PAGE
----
Patients, say the experts, respond to prayer because it offers hope, a way to cope, a sense of peace, and an overall sense of well-being. Prayer also works as a form of meditation, counteracting stressful thoughts while lowering heart rate and breathing, slowing brain waves, and relaxing muscles.
For some, prayer is a way of actively changing oneself from within. In an interview Hasan Al Turabi, the head of the National Islamic Front in Sudan, sees prayer as a means of personal communication with God, but also as a form of self-improvement. In fact he also says prayer grants your request because it changes you and how you interact with other people. Morning prayers allow you to plan your day. Midday prayers give you a running assessment of how things are going. Night prayers allow you to reflect on what you have done right and wrong and to think about how you might do better tomorrow.
Today 50 of the 130 medical schools in America are teaching courses on spirituality and medicine. And that number is growing every day.
David Larson, M.D., President of the National Institute for Healthcare Research, and adjunct Professor at the Department of Psychiatry at Duke Medical Center and Northwestern Medical School, says that spirituality can become of paramount importance in medicine in death and dying. Dr. Larson maintains that 70-75 percent of gravely sick people cope with God’s help, and half of those become more religious as they deal with their illness. And in her work with dying patients, Christina Puchalski, M.D., Assistant Professor and Director of Clinical Research at the Center to Improve Care of the Dying at George Washington University School of Medicine, and Director of Education at the National Institute for Healthcare Research, has found that number to be even higher, at 80-85 percent. “Man is not destroyed by suffering. He is destroyed by suffering without meaning,” wrote Victor Frankl, M.D., in his classic Man’s Search for Meaning; and the sick, even more than the healthy, find meaning through spirituality. When thinking of death and dying, patients’ stress and anxiety levels go up dramatically, and people with religious commitment have lower levels of death anxiety, more coping skills, and more social support from their congregations. Since one-third of a person’s lifetime health care cost is spent in the last year of life, the health benefits of spirituality also lower health care cost.
“I don’t think we should just be looking at prayer and religious commitment; we should also look at spirituality in the more general sense of the term,” Dr. Larson says. By spirituality, Dr. Larson means your relationship to a transcendent that gives meaning and purpose to your life – this transcendent that is greater than you can be a divine being, God, or something else, such as nature, an energy force, or even art. “Spirituality seems to be helped by a structure,” Dr. Larson says; in other words, if you are practicing your spirituality with others within a belief system (e.g., going to church or synagogue or mosque), you seem to be able to reap greater health benefits. “We should look first at spirituality, then at religious or spiritual commitment, and then at the role of prayer in spiritual or religious commitment.”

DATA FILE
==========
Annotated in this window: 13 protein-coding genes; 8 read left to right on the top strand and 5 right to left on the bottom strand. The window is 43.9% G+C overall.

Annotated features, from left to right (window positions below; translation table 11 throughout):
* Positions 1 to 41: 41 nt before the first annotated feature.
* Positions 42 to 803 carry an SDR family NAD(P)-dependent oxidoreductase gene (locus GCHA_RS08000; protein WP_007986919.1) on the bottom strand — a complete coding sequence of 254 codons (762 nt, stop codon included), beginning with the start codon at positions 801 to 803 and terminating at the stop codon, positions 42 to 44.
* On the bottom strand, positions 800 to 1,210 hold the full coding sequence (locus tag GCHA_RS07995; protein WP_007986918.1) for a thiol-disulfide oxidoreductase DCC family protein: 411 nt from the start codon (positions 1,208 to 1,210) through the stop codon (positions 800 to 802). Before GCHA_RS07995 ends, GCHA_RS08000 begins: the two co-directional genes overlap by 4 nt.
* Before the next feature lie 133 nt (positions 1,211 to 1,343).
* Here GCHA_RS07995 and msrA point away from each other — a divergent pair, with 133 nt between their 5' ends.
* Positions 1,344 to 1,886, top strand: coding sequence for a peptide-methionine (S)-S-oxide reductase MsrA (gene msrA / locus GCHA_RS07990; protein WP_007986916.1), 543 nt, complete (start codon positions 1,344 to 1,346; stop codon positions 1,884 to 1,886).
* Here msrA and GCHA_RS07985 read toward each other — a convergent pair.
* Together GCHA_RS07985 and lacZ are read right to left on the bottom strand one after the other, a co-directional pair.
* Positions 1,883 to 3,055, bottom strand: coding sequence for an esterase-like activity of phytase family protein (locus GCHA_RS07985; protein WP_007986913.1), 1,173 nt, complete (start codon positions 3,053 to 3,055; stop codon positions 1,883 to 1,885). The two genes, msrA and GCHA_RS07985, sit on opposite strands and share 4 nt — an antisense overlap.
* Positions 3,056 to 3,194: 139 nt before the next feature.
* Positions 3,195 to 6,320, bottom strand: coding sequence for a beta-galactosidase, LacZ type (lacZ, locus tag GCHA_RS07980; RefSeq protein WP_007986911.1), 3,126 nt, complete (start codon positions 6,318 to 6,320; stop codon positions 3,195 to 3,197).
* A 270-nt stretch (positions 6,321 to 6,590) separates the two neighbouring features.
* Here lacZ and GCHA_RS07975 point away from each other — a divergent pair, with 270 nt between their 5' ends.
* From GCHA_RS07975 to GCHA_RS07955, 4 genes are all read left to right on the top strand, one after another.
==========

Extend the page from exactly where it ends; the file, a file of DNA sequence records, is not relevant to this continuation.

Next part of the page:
Prayer is communication with a transcendent. This communication can take two forms: prayer as speaking to the transcendent; or meditation as contemplating or listening to the transcendent.
Guide to Prayer
Develop your own spiritual program
Although the choice of a specific faith is not a medical but a personal decision, several physicians now actually recommend that people incorporate spirituality in their lives. “I encourage a spiritual program consisting of a) prayer, b) reading of scripture, c) worship attendance, and d) involvement with a faith community,” says Dale A. Matthews, M.D., author of The Faith Factor and Associate Professor of Medicine at Georgetown University School of Medicine.
a) Prayer: Although I can’t create a formula for you because details of prayer are individually based, try to pray every day.
b) Reading of scriptures: Whatever your faith, read some sacred scripture every day.
c) Worship attendance: If you have religious belief, attend a religious service at least once a week.
d) Involvement with a faith community: Become involved with a worship community; find a comfortable place. People in worship communities help and encourage one another through good and bad times.
Of course I am only suggesting that you undertake prayer and worship if you have a religious belief; if you don’t, try using meditation by itself.